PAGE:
I hope the Minister would agree that the GIB is a great British success story—he has already said as much—but let us put the record straight: it is also a Labour success story, having first appeared in our 2010 manifesto, and I am glad that the coalition Government took it up. If it is a success story, however, why are they selling it off? Is it simply a case of “public good, private bad”? That is what we think on the Opposition Benches, but Conservatives think it is “private good, public bad”. I am telling the House, quite simply, that from the assessment of Macquarie and what we have seen of it, we see that it has a history of asset stripping, so how exactly will the Minister protect this valuable public institution from having its assets sold off? That is a very fair question.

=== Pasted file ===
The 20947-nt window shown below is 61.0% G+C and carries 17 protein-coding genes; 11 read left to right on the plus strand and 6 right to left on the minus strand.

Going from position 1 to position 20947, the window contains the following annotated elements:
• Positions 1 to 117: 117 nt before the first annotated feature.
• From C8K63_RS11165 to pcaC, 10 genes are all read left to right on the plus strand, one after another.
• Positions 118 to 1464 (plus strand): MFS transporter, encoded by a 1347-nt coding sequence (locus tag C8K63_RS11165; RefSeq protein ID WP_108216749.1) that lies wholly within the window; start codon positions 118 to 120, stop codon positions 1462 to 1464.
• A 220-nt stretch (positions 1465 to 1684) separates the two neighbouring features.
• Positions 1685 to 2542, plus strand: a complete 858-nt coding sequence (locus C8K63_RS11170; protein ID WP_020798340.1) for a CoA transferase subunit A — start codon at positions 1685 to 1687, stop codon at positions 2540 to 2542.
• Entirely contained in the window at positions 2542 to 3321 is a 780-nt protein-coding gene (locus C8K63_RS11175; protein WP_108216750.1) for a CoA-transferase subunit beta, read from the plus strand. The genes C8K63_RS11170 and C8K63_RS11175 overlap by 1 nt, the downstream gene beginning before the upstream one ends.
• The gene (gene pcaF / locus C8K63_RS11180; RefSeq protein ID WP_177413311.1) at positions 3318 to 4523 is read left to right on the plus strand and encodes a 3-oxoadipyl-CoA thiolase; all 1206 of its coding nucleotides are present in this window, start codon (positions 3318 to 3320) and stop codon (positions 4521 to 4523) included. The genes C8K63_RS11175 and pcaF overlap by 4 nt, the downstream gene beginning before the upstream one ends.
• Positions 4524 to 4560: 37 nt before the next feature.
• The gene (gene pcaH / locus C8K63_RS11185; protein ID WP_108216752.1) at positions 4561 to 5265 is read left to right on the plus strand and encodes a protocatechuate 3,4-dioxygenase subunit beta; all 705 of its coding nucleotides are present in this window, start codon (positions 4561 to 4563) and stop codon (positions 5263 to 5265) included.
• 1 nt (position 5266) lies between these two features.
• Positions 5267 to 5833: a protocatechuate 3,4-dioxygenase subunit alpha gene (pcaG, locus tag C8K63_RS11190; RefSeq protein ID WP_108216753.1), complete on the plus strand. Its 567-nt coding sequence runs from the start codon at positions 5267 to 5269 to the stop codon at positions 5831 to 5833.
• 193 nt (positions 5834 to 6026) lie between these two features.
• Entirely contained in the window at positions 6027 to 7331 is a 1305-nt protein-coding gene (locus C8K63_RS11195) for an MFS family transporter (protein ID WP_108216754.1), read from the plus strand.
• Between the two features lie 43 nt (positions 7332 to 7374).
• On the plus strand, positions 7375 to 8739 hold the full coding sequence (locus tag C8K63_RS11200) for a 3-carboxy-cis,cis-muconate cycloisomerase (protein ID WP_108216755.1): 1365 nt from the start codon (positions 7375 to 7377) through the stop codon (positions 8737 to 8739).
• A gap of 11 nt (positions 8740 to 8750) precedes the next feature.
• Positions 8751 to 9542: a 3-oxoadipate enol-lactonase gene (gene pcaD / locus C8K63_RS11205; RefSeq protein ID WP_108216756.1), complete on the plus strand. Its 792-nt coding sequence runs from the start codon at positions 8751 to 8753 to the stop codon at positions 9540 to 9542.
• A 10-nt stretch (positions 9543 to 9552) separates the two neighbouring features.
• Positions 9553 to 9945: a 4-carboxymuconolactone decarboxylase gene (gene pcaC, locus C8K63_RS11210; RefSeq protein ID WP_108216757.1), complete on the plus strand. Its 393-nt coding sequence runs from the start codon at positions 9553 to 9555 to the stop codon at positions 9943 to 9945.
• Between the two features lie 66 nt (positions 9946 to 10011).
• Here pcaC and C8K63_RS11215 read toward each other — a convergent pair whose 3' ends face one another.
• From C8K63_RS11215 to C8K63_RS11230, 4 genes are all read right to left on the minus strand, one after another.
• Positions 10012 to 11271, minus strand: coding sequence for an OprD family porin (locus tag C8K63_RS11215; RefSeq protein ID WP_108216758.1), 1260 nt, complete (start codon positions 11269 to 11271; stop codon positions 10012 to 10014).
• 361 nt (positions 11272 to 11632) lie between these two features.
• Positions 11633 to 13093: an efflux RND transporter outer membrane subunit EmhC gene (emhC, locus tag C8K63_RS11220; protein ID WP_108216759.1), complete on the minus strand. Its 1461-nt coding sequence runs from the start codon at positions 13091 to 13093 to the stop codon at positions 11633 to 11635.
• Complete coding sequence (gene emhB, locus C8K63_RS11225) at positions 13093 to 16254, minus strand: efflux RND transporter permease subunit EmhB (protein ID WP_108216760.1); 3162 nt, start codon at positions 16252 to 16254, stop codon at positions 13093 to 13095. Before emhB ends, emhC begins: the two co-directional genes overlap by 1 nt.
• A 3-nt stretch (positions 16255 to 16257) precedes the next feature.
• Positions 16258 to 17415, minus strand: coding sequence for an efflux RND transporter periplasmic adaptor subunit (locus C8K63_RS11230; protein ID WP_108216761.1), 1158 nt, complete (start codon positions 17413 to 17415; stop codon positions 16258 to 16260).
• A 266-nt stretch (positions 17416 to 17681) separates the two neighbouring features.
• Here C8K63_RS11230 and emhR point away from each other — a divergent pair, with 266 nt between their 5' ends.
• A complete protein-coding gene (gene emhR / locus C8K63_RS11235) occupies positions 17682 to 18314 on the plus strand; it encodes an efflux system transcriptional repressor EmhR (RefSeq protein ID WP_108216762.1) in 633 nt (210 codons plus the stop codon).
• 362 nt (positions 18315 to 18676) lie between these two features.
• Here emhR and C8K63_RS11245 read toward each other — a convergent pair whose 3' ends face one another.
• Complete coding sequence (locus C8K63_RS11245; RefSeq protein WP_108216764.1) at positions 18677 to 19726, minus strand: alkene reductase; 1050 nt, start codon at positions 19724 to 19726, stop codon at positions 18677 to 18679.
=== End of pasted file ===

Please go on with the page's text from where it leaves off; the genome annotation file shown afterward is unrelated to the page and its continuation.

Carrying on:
We know that the Government had planned to hold a share in the bank, which would have helped to maintain its green purposes, but new evidence has shown that Macquarie has already set up new companies that will control the GIB’s major assets. Will the Minister elaborate on the purpose of those companies and what oversight the Government will have of them once the sale goes through? The Prime Minister told us that the industrial strategy would be at the heart of her Government, yet the Government are now selling off an institution that has succeeded, from scratch and against the odds, in attracting capital for our green infrastructure on commercial lines. The Minister has already been outmanoeuvred by Macquarie bank and, frankly, we do not have much confidence that it will not happen again. Will the Government agree to stop the sale of the Green Investment Bank today until such time as its green purpose and core assets can be genuinely protected? If the Minister will not, does he accept that the GIB’s fate rests on his shoulders?